Suit filed against school board


The backlash from the controversial July 17 raise awarded to Citrus College superintendent/president Geraldine Perri took a new turn Oct. 1, when open-government advocate Gil Aguirre filed suit against the Board of Trustees.

Aguirre, a San Dimas resident, alleged that the board violated the Ralph M. Brown Act, which establishes policies for meetings of all California-elected officials. He sent a letter to the five-member board demanding the board rescind the raise, provide detailed accounts of all closed sessions involving Perri’s salary and admission of wrongdoing.

In response, the board sent a letter of their own to Aguirre that refutes the claims.

Aguirre’s letter, sent one month after the raise was approved, cites California Government Code Section 54957, the portion of the Brown Act which states “Closed sessions held pursuant to this subdivision shall not include discussion or action on proposed compensation.”

The board’s response letter was delivered to Aguirre Sept. 14 and also cites the Brown Act, but said Aguirre was misinterpreting the law.

“However, your letter fails to recognize that Government Code section 54957.6 does authorize legislative bodies to meet in closed session for the purpose of giving instruction to their representatives with respect to the negotiation of compensation,” the letter states.

That wasn’t sufficient for Aguirre, who filed suit in Los Angeles Superior Court via his counsel, Kelly Aviles. Aviles is the vice president for open government compliance at the nonprofit government advocacy group, Californians Aware. She previously assisted Aguirre in a successful Brown Act suit against the Pomona Unified School District.

“Yes, there is a section where they could designate a negotiator to directly negotiate with Dr. Perri at some other point in time, but that’s not what they did,” Aviles said. “No matter what points the public brought up, it wouldn’t have mattered because they already made their decision.”

In addition to the suit’s allegations of wrongdoing, Aviles and Aguirre say the board mishandled public disclosure of information regarding Perri’s raise and housing allowance, providing agenda information for the disabled and ad-hoc committee meetings.

“[The board’s] numerous violations of the Brown Act . . . evidence a pattern and practice of ignoring the state’s open meeting laws,” reads the suit. “Because legal counsel for the Board has stated that the Board’s prior actions did not constitute violations of the Brown Act, it is likely the Board will continue to violate the Brown Act in the future.”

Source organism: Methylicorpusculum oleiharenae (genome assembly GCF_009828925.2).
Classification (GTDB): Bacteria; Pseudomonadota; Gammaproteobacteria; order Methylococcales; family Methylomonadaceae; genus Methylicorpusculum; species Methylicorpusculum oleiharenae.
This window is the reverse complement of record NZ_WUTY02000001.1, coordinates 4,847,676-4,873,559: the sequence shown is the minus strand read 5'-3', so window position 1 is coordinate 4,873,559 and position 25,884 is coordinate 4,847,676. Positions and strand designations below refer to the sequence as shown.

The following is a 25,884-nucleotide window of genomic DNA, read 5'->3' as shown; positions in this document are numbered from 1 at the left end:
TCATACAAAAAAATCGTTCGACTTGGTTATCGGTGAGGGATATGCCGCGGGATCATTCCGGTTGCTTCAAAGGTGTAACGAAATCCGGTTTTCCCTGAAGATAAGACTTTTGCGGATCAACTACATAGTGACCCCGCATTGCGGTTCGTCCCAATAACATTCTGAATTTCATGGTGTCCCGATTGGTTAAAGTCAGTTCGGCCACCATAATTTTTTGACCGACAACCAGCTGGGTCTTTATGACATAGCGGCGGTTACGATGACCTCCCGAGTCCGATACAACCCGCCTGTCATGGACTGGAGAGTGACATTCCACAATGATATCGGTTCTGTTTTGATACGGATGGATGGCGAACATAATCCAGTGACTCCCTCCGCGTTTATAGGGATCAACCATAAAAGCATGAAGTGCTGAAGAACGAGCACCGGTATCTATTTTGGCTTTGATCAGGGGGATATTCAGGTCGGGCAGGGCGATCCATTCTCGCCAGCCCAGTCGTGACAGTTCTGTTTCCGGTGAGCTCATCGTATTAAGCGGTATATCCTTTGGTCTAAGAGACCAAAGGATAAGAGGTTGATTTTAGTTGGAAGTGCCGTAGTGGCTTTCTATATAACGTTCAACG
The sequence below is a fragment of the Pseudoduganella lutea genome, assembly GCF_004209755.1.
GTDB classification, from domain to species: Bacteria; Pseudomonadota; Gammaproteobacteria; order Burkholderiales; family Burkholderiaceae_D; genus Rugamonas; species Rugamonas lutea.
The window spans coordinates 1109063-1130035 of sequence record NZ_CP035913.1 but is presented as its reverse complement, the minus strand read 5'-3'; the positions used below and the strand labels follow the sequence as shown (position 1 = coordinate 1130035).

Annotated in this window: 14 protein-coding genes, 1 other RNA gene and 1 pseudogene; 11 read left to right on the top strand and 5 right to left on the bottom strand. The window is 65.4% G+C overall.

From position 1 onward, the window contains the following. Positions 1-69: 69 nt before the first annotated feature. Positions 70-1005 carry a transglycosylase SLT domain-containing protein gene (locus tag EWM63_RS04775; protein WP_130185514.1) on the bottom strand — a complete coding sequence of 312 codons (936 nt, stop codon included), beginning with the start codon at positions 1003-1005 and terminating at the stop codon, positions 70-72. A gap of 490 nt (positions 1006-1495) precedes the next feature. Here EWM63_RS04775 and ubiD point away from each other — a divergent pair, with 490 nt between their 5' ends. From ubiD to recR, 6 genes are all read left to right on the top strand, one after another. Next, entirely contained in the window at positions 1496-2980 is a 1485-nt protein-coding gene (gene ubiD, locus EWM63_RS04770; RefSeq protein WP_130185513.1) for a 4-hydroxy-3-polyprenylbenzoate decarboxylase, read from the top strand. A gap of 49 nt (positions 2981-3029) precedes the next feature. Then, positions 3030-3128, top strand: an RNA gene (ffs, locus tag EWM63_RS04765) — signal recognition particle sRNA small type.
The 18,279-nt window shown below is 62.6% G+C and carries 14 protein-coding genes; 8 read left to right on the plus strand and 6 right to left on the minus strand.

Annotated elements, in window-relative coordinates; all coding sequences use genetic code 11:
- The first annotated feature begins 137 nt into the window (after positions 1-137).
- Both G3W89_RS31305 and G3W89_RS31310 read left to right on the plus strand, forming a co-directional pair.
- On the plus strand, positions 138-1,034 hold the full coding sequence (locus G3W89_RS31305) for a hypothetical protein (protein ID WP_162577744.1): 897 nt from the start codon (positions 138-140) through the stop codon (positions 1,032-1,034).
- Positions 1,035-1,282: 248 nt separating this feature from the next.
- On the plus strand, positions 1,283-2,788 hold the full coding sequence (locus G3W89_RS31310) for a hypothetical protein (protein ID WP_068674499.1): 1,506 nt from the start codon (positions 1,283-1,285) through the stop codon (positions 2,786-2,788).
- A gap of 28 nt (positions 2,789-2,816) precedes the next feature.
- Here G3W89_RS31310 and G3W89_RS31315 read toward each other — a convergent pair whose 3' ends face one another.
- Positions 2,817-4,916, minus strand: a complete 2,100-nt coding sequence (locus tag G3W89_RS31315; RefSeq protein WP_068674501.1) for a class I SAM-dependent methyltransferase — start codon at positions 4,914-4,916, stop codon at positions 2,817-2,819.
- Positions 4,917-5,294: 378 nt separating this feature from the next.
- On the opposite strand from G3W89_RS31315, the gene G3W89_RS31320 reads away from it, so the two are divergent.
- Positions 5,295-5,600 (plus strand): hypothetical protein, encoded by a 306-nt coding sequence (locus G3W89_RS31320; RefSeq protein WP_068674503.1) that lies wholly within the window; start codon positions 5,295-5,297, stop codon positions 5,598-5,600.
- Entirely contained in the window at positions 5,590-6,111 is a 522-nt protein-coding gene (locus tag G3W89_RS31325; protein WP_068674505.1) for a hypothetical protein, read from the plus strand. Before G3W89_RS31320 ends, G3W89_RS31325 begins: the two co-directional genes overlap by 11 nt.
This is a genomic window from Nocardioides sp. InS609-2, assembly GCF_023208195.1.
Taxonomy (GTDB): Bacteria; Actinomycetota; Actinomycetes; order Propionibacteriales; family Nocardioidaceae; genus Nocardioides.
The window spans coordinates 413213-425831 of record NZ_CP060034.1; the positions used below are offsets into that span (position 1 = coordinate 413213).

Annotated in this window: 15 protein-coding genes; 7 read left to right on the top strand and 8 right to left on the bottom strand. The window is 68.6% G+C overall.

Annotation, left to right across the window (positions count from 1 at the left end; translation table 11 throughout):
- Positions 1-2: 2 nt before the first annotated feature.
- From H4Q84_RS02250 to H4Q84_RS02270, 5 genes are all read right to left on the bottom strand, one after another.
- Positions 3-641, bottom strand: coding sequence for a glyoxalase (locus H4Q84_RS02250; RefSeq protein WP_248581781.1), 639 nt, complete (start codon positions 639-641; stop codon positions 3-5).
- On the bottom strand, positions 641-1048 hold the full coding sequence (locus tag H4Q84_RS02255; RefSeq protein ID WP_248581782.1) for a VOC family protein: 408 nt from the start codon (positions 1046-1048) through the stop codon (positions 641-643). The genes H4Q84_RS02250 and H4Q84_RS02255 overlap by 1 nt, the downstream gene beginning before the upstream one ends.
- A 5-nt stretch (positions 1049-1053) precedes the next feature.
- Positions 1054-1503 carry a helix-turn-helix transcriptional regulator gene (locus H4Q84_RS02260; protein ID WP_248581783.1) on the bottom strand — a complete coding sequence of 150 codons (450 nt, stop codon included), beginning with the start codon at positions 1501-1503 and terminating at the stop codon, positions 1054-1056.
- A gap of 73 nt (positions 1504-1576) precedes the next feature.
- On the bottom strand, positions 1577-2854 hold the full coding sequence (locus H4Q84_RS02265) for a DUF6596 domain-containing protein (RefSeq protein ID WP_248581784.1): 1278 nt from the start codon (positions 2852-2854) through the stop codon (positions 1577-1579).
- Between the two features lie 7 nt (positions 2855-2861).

In addition to Aguirre’s original demands, the suit now requests the court to compel the board to improve its description of agenda items, release all votes on all actions and to record all meetings of closed sessions for a three-year period.

Aviles and Aguirre have also taken the stance that Perri is not without blame for the Brown Act violations. A media statement listing Perri’s various achievements released during the July 17 meeting was printed on board letterhead.

That became an object of contention during the meeting, as board president Joanne Montgomery admitted that she and Perri were responsible for the drafting of the statement. None of the other board members saw the statement prior to its release.

“If, as president Montgomery suggested, the Board collectively discussed the matter, either directly or through an intermediary, prior to the meeting such actions would constitute a Brown Act violation,” Aguirre says in the original demand letter.

“She should have known in her role as superintendent that was a violation of the Brown Act,” Aviles said. “She was involved in making the contract, she should have known it was illegal . . . it should be ruled null and void.”

As of press time, the board has not responded to the suit. They have 30 days to file a response in court.

“It’s just really unfortunate that this group of elected officials— these people that are entrusted to wisely spend our money—find it totally accept to cook up these secret deals, in private, and keep them out of the view of the public,” Aguirre said. “It’s just really a case of nobody paying attention. The few people that have asked questions are basically being dismissed and not being told what’s going on. Nobody’s digging, and it looks like it’s time.”

The board of trustees was served with notice of the suit during their Oct. 2 meeting. Montgomery had no comment on the issue.

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